Natural gas has many virtues as a fuel compared to coal or oil, and its share of the world's energy will assuredly grow in the first half of the 21st century. But its supply is limited and unevenly distributed, it is expensive as a power source compared to coal or uranium, and it pollutes the air. A 1,000-MWe natural gas plant releases 5.5 tonnes of sulfur oxides per day, 21 tonnes of nitrogen oxides, 1.6 tonnes of carbon monoxide, and 0.9 tonnes of particulates. In the United States, energy production from natural gas released about 5.5 billion tonnes of waste in 1994. Natural gas fires and explosions are also significant risks. A single mile of gas pipeline three feet in diameter at a pressure of 1,000 pounds per square inch (PSI) contains the equivalent of two-thirds of a kiloton of explosive energy; a million miles of such large pipelines lace the earth.

The great advantage of nuclear power is its ability to wrest enormous energy from a small volume of fuel. Nuclear fission, transforming matter directly into energy, is several million times as energetic as chemical burning, which merely breaks chemical bonds. One tonne of nuclear fuel produces energy equivalent to 2 to 3 million tonnes of fossil fuel. Burning 1 kilogram of firewood can generate 1 kilowatt-hour of electricity; 1 kg of coal, 3 kWh; 1 kg of oil, 4 kWh. But 1 kg of uranium fuel in a modern light-water reactor generates 400,000 kWh of electricity, and if that uranium is recycled, 1 kg can generate more than 7,000,000 kWh. These spectacular differences in volume help explain the vast difference in the environmental impacts of nuclear versus fossil fuels. Running a 1,000-MWe power plant for a year requires 2,000 train cars of coal or 10 supertankers of oil but only 12 cubic meters of natural uranium. Out the other end of fossil-fuel plants, even those with pollution-control systems, come thousands of tonnes of noxious gases, particulates, and heavy-metal-bearing (and radioactive) ash, plus solid hazardous waste -- up to 500,000 tonnes of sulfur from coal, more than 300,000 tonnes from oil, and 200,000 tonnes from natural gas. In contrast, a 1,000-MWe nuclear plant releases no noxious gases or other pollutants1 and much less radioactivity per capita than is encountered from airline travel, a home smoke detector, or a television set. It produces about 30 tonnes of high-level waste (spent fuel) and 800 tonnes of low- and intermediate-level waste -- about 20 cubic meters in all when compacted (roughly, the volume of two automobiles). All the operating nuclear plants in the world produce some 3,000 cubic meters of waste annually. By comparison, U.S. industry generates annually about 50,000,000 cubic meters of solid toxic waste.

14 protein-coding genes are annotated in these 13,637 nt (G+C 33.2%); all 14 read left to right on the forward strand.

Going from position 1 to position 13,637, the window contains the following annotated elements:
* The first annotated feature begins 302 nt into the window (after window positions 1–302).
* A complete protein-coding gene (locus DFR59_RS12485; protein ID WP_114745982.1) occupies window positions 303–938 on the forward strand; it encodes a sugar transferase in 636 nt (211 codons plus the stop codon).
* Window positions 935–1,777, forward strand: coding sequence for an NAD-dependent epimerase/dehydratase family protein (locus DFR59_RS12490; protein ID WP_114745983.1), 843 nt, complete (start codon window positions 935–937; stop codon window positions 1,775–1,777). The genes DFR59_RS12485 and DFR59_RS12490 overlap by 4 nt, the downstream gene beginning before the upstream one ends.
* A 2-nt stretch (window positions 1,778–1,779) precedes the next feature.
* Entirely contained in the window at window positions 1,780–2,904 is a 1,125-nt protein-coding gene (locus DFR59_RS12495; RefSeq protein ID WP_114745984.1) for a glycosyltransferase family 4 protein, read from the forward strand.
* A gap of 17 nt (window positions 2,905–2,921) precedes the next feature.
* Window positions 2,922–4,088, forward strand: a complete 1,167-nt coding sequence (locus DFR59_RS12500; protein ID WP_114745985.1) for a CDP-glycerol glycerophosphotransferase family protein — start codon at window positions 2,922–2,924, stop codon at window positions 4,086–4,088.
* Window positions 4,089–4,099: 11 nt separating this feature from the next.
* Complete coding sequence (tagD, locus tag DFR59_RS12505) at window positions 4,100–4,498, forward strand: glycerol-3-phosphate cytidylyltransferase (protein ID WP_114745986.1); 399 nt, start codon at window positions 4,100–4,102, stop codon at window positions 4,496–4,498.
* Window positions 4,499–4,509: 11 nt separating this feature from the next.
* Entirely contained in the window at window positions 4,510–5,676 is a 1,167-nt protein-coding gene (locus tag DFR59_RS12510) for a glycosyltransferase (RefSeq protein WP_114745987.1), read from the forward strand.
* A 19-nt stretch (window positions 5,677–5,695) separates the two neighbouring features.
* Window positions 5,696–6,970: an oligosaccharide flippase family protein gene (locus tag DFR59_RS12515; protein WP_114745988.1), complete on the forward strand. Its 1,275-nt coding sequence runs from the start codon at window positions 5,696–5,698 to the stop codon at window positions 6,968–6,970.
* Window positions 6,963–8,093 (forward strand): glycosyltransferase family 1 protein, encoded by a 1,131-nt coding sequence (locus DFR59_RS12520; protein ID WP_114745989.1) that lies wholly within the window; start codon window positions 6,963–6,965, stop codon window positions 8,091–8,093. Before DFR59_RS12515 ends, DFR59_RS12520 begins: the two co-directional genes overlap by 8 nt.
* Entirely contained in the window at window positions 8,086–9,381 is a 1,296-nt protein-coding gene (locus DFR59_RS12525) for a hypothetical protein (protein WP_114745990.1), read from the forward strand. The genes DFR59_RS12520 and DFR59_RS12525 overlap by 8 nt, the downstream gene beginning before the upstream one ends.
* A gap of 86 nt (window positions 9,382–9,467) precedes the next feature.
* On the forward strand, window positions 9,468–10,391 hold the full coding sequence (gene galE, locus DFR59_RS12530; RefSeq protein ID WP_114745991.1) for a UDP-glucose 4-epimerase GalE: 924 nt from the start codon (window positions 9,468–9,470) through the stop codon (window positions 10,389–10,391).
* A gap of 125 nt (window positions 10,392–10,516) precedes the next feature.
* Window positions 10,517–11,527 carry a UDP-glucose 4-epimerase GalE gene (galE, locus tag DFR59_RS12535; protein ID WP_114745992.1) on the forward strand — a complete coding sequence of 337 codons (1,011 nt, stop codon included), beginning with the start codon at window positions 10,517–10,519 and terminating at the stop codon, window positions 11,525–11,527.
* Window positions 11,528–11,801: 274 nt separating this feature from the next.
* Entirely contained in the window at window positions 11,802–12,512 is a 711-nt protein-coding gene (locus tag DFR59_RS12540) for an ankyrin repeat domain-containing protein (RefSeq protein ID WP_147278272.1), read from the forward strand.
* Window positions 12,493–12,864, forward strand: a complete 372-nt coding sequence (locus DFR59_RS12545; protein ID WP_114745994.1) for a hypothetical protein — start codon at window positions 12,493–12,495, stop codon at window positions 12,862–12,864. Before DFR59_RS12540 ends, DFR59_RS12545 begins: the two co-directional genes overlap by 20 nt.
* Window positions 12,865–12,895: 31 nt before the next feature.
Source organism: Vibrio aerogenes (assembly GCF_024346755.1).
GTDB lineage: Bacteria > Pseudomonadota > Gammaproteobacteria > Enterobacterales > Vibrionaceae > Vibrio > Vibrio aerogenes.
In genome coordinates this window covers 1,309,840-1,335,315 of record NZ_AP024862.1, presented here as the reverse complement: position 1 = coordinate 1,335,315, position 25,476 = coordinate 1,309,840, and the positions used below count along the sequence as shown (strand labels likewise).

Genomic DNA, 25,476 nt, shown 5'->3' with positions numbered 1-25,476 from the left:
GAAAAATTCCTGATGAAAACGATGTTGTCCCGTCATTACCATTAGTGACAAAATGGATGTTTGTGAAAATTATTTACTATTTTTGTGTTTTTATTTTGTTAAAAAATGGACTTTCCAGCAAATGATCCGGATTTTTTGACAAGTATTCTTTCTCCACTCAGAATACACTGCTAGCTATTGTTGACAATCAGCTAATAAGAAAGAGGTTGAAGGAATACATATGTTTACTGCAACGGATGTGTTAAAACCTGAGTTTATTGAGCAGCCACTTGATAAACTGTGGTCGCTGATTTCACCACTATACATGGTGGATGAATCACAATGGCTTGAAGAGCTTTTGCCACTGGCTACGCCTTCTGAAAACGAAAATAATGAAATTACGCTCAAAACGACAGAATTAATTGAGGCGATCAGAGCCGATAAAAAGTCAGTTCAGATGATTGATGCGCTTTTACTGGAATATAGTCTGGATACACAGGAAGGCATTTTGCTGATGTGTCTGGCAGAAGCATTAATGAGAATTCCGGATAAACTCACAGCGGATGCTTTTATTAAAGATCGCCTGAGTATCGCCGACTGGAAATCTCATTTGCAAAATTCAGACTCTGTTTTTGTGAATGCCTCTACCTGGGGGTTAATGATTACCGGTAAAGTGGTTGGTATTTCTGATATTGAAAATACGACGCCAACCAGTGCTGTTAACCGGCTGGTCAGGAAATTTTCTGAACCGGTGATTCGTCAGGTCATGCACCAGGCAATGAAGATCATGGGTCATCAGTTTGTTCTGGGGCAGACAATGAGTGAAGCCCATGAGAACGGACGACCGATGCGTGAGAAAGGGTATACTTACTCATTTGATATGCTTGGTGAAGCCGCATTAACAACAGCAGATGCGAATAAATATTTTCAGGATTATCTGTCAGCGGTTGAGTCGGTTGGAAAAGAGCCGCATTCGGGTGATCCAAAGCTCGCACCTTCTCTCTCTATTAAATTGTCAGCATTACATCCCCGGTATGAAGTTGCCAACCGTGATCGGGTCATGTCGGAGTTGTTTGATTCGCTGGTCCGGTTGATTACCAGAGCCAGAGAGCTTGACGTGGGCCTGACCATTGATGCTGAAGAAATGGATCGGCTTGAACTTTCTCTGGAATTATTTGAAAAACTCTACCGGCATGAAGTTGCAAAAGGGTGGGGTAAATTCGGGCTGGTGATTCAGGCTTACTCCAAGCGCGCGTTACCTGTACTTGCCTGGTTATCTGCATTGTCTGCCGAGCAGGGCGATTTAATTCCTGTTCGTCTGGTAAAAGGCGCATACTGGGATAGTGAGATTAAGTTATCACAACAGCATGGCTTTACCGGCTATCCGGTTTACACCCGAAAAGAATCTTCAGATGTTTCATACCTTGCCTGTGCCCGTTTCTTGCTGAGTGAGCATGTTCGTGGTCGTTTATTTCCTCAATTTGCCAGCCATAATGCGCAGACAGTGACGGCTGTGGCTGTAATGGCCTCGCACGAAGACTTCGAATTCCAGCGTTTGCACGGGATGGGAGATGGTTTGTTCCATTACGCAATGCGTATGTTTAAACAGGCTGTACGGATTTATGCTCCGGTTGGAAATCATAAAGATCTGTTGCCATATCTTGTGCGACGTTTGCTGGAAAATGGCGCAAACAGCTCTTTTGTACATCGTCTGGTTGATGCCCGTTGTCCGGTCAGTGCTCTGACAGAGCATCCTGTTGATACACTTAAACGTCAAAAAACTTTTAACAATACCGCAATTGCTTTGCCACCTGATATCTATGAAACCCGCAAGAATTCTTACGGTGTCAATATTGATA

The high-level waste is intensely radioactive, of course (the low-level waste can be less radioactive than coal ash, which is used to make concrete and gypsum -- both of which are incorporated into building materials). But thanks to its small volume and the fact that it is not released into the environment, this high-level waste can be meticulously sequestered behind multiple barriers. Waste from coal, dispersed across the landscape in smoke or buried near the surface, remains toxic forever. Radioactive nuclear waste decays steadily, losing 99 percent of its toxicity after 600 years -- well within the range of human experience with custody and maintenance, as evidenced by structures such as the Roman Pantheon and Notre Dame Cathedral. Nuclear waste disposal is a political problem in the United States because of widespread fear disproportionate to the reality of risk. But it is not an engineering problem, as advanced projects in France, Sweden, and Japan demonstrate. The World Health Organization has estimated that indoor and outdoor air pollution cause some three million deaths per year. Substituting small, properly contained volumes of nuclear waste for vast, dispersed amounts of toxic wastes from fossil fuels would produce so obvious an improvement in public health that it is astonishing that physicians have not already demanded such a conversion.